/ Church and state

Roy Moore Says “The Transgenders Don’t Have Rights”

Yet without a touch of self-consciousness, the self-righteous Senate candidate hopes for “liberty and justice for all.”

Former Alabama chief justice Roy Moore is known as the super-religious guy who twice removed from the Alabama Supreme Court: first for refusing a federal order to take down a courthouse monument of the Ten Commandments and again for suggesting to probate judges that they not honor the U.S. Supreme Court decision to legalize same-sex marriage.

Currently accused of having sought romantic and sexual relationships with girls as young as 14 while in his 30s, Moore has refused to drop out of the U.S. Senate campaign. And on the campaign trail he recently let fly another bonehead statement.

“The transgenders don’t have rights.”

According to The Montgomery Advertiser, Moore spoke those words at a press conference in that city.

Here is Moore’s reasoning:

“They’ve never been denominated as having rights by the U.S. Supreme Court.”

Coincidentally, he made this statement one day after Danica Roem, a transgender woman, was elected to the Virginia House of Delegates. She became the first transgender person elected to a state house, and she unseated a conservative Republican to get there.

Feeling a little nervous, Roy?

Times change, Roy
First, we simply have to get this out of the way: “The transgenders” makes us think of a really cool movie/toy combination. Think “the Transformers,” only much more self-aware.

Now let’s look at Moore’s statement again:

“They’ve never been denominated as having rights by the U.S. Supreme Court.”

Well, neither did African-Americans, women, or gays and lesbians for quite some time. Ultimately the court realized the United States Constitution does (and should!) confer rights to all people, rather than just the straight white men who signed that document.

Thus we have things like equal education, the chance to vote, overturning of the interracial marriage ban, same-sex marriage, a shot at fair housing, an end to gender-based military service benefits and abortion rights.

At some point the U.S. Supreme Court may catch up to the fact that – like the previously discriminated-against groups noted above – transgender individuals have the right to go about their lives without fear of discrimination.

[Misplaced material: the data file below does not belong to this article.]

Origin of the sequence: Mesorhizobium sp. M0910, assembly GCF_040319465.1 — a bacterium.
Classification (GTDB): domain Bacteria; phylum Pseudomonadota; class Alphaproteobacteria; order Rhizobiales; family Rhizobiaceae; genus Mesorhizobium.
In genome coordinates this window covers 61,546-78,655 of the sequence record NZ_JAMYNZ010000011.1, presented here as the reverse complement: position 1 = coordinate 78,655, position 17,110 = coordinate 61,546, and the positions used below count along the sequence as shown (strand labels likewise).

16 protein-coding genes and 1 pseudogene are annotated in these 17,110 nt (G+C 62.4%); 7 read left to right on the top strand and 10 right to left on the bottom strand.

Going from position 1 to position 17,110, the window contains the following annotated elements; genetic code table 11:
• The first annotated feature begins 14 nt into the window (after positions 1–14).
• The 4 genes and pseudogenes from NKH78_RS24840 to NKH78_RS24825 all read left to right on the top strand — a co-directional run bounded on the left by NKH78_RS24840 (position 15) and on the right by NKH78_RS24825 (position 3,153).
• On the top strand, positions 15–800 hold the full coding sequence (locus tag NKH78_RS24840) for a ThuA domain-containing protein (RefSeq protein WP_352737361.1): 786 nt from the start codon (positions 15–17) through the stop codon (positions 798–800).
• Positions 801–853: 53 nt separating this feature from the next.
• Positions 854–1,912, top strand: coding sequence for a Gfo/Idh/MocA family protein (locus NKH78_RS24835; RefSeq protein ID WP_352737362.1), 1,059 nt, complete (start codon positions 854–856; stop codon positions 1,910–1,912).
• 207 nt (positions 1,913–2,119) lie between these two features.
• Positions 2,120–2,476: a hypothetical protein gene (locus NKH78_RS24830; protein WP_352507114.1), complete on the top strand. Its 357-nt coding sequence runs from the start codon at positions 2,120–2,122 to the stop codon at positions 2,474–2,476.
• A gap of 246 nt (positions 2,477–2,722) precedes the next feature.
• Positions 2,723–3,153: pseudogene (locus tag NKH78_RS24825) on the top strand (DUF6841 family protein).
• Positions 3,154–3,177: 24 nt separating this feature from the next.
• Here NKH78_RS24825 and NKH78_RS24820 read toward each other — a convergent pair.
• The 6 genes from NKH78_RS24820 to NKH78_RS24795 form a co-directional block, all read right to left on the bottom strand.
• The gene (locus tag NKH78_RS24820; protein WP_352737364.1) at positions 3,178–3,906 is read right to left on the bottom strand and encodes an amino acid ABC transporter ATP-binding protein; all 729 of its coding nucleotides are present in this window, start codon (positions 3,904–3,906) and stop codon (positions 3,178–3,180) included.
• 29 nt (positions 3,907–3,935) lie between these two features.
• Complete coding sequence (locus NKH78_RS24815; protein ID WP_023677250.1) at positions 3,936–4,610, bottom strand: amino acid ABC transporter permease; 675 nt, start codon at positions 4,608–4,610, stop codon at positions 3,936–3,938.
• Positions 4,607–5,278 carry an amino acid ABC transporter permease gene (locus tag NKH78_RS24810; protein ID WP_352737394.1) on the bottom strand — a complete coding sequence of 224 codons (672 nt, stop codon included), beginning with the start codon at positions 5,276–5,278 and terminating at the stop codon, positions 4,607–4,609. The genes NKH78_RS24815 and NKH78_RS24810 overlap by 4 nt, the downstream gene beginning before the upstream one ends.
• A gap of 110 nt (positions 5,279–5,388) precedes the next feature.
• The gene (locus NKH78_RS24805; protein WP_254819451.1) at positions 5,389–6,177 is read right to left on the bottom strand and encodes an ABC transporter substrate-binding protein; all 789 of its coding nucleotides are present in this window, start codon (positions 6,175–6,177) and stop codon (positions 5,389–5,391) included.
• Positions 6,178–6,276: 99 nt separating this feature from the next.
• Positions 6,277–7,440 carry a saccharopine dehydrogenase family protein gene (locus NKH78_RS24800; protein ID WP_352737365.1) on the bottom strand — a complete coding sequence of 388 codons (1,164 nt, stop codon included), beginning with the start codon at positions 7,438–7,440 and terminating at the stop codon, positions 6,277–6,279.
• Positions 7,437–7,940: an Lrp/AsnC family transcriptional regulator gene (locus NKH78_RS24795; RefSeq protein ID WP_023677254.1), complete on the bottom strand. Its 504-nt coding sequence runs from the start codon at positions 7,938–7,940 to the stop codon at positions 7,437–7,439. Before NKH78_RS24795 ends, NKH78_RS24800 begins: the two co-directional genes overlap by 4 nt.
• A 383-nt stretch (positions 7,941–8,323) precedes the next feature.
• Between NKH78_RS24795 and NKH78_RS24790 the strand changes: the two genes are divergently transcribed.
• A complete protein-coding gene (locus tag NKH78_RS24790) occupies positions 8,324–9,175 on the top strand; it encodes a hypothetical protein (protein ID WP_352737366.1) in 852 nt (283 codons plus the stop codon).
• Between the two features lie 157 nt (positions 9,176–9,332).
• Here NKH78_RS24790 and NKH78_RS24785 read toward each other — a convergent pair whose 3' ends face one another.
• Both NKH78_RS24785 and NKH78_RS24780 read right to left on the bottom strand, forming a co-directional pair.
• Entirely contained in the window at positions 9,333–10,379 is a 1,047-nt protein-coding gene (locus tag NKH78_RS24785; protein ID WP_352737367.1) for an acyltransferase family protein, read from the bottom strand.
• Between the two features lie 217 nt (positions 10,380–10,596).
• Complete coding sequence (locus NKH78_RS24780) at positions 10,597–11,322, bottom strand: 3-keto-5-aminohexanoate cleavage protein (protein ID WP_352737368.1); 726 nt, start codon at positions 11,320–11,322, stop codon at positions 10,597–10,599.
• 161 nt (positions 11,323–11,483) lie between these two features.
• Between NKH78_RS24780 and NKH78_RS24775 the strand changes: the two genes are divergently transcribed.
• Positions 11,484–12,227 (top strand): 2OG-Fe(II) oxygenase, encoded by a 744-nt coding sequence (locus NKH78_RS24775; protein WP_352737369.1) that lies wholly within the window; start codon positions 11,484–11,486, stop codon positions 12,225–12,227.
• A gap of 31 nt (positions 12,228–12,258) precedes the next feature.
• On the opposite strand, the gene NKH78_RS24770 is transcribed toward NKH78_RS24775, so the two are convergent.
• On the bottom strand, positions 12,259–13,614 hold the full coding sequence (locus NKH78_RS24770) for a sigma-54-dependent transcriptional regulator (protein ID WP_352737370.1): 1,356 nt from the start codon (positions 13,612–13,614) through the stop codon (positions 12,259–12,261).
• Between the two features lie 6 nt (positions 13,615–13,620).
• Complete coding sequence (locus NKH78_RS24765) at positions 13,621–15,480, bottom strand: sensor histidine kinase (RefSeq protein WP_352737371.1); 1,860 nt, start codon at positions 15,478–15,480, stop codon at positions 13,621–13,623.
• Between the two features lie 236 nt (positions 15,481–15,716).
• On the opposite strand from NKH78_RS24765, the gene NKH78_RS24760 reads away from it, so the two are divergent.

Separation of church and state: It’s a thing
During a September debate, Moore made this statement:

“I want to see virtue and morality returned to our country. God is the only source of our law, liberty and government…Our foundation has been shaken. Crime, corruption, immorality, abortion, sodomy, sexual perversion sweep our land. When we become one nation under God again, when liberty and justice for all reigns across our land, we will be truly good again.”

A few things, Roy:

• The U.S. operates under a “separation of church and state” model. Look it up.

• The “under God” part was added to the Pledge of Allegiance. Before that, we were simply “one nation, indivisible.”

• When you cite “liberty and justice for all,” you’re not really thinking about all of us. Based on your campaign stop quote, as well as other self-righteous statements you’ve made, “the transgenders” and gays and lesbians don’t make the cut.

The same Constitution that he’s attempting to undermine actually protects his hatefulness. Roy Moore can live any way he likes, go to any church he likes and (mostly) say whatever he likes.

What he can’t do is act this way while acting as a public servant. Just as he was removed (twice) from the Alabama Supreme Court for bringing his religious opinions into his day job, he should be similarly censured if he wins the Senate election.

God forbid.

Shutterstock/Faiz Zaki

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